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Thursday, May 10, 2012

How to Smile and Find Science Lesson Plans

How to Smile is a great place for teachers to find ideas and directions for hands-on math, science, and engineering lessons. How to Smile is community site to which teachers can contribute their lessons and materials for others to use. You can search for lessons by keyword or by browsing the popular activities lists. Registered users can bookmark materials within How to Smile. How to Smile has a free iPhone app that you can use to search for lessons.

Applications for Education
Whether you're looking for a brand new lesson plan or are just looking for some ideas to tweak your existing lessons, How to Smile could be a great resource for you. From what I saw by browsing the lessons, it appears that the majority of the lessons are geared toward the K-8 audience.

Nearpod - Create and Deliver Quizzes on iPads

Back in February I shared a new iOS app called Nearpod that is designed for creating and delivering lessons on iPads. At the time Nearpod was still in beta. Today, Nearpod officially launched out of beta and became available to everyone.

Nearpod is a free iOS app that teachers can use to create quizzes, polls, and multimedia presentations. Those materials can be shared directly to students who have the Nearpod student app installed. Teachers can view students' responses individually or as a whole class. The video below provides a short overview of Nearpod.



Applications for Education
Nearpod could be a good tool for teachers to create and deliver customized content to their students. The feedback mechanisms may allow you to quickly get a sense of your students' comprehension of the lessons that you deliver.

Wappwolf Automator for Google Drive

Last month I wrote a post about using Wappwolf to automate file conversion and syncing between multiple devices and multiple apps. Today, I received an email from Wappwolf announcing integration with Google Drive. Now you can automate file conversion and synchronization to Google Drive using Wappwolf. Of course, Wappwolf still supports Dropbox synchronization too. Watch the video below for more information about using Wappwolf with Google Drive.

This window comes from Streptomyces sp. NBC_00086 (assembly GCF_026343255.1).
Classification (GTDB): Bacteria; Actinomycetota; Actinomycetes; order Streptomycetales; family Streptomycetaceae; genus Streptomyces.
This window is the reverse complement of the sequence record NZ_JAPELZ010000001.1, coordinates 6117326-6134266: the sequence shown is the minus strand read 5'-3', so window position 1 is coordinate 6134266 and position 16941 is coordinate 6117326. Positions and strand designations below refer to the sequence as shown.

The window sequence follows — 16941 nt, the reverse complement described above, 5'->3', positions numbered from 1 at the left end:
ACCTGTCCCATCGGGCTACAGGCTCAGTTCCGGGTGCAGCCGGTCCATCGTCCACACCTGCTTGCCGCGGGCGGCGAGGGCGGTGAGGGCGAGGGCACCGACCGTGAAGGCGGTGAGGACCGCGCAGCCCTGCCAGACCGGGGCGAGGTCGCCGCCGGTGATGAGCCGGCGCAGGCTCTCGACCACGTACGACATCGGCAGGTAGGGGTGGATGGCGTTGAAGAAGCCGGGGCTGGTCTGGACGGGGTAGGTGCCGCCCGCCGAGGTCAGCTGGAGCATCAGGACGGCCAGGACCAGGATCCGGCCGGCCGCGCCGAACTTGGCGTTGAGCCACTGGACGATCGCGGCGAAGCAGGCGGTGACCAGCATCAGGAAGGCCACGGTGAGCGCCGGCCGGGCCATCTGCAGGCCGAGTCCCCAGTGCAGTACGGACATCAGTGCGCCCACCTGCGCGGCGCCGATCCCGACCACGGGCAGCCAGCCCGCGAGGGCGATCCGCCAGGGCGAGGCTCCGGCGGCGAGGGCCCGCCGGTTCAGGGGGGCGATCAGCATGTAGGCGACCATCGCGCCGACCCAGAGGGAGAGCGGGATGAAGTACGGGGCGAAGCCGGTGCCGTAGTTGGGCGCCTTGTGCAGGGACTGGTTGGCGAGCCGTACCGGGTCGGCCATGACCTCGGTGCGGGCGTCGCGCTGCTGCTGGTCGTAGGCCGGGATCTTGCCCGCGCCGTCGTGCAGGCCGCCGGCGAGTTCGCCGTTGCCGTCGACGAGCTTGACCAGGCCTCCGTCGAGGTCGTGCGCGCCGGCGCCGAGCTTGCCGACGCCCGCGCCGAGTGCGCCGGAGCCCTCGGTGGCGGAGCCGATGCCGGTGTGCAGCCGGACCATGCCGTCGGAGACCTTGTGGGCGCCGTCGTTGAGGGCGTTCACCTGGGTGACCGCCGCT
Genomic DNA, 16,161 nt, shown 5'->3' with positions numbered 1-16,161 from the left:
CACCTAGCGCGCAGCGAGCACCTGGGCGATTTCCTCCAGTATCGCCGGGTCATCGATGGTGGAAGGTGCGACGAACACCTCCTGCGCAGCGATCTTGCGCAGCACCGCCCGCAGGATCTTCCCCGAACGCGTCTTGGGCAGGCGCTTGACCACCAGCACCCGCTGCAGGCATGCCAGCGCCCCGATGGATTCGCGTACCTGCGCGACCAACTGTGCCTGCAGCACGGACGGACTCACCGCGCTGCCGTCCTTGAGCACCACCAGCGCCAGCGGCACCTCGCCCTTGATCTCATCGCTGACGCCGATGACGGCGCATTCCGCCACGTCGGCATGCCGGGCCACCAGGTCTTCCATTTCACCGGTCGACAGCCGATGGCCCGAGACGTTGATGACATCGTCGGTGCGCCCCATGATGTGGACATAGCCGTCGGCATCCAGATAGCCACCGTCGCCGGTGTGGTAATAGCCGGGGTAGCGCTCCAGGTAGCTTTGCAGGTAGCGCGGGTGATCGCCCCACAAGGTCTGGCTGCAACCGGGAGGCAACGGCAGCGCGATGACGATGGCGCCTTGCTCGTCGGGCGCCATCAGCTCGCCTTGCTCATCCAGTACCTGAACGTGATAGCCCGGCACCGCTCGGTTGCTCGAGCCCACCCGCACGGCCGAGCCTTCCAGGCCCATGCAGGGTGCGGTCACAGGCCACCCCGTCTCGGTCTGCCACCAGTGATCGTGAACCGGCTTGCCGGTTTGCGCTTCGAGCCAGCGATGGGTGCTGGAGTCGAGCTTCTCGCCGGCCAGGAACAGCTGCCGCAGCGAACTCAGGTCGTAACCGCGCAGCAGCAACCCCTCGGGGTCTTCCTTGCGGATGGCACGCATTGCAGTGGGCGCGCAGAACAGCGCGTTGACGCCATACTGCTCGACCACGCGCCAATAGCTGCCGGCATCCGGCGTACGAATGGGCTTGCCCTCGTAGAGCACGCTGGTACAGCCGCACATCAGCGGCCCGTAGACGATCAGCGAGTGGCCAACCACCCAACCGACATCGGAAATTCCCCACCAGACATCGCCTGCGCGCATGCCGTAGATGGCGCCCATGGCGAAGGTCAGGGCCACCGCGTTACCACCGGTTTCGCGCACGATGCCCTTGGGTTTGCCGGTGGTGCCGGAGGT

Applications for Education
For teachers and students who use multiple devices and need to be able to access their files in a variety of formats, Wappwolf could be a fantastic tool to use in conjunction with Dropbox and or Google Drive. Have a series of audio recordings from your students that need to be converted for use in multimedia projects? Upload them through Wappwolf and they'll be automatically converted in the file format of your choice. Have a series of documents that you want students to be able to read on their iPads, but don't have them in ePub format? Upload them through Wappwolf and have them all converted for you.

Nature Conservancy Conservation Maps

The Nature Conservancy has a great gallery of interactive maps portraying a large variety of conservation data. Some of the maps are tied to small regions and very specific projects while other maps are more global in scope. The Global Conservation Maps cover the largest variety of datasets and regions.

The Global Conservation Maps can be used to view data representations for marine, freshwater, and terrestrial ecosystems. To view the datasets on a map, select a base layer then choose a dataset from the drop down menu for that base map. For example, the screen image below is of a map representing the number of freshwater fish species in Africa.

Applications for Education
The Global Conservation Maps could be useful for students to use to examine conservation data by ecosystem and region. All of the data associated with the Global Conservation Maps can be downloaded for re-use in Google Maps, Google Earth, and GeoCommons. By downloading the data sets your students can create their own maps to show correlations and comparisons.

H/T to Google Maps Mania

Video - How Wikipedia Works

I still often hear teachers say that they don't allow students to use Wikipedia for anything. That's too bad because Wikipedia articles, particularly the sources cited at the end of the pages, can be good places for students to start researching a topic. The reason why some teachers don't allow their students to use Wikipedia for anything is due to a lack of understanding of how Wikipedia works. Common Craft has a good explanation of how it works. You can watch the video here or as embedded below.




Common Craft videos can be viewed for free online but to download them or embed them you do have to be a subscriber to their service. In the interest of full disclosure I will tell you that I have an in-kind relationship with Common Craft which means that I have received a subscription in exchange for advising Common Craft on some product offerings.

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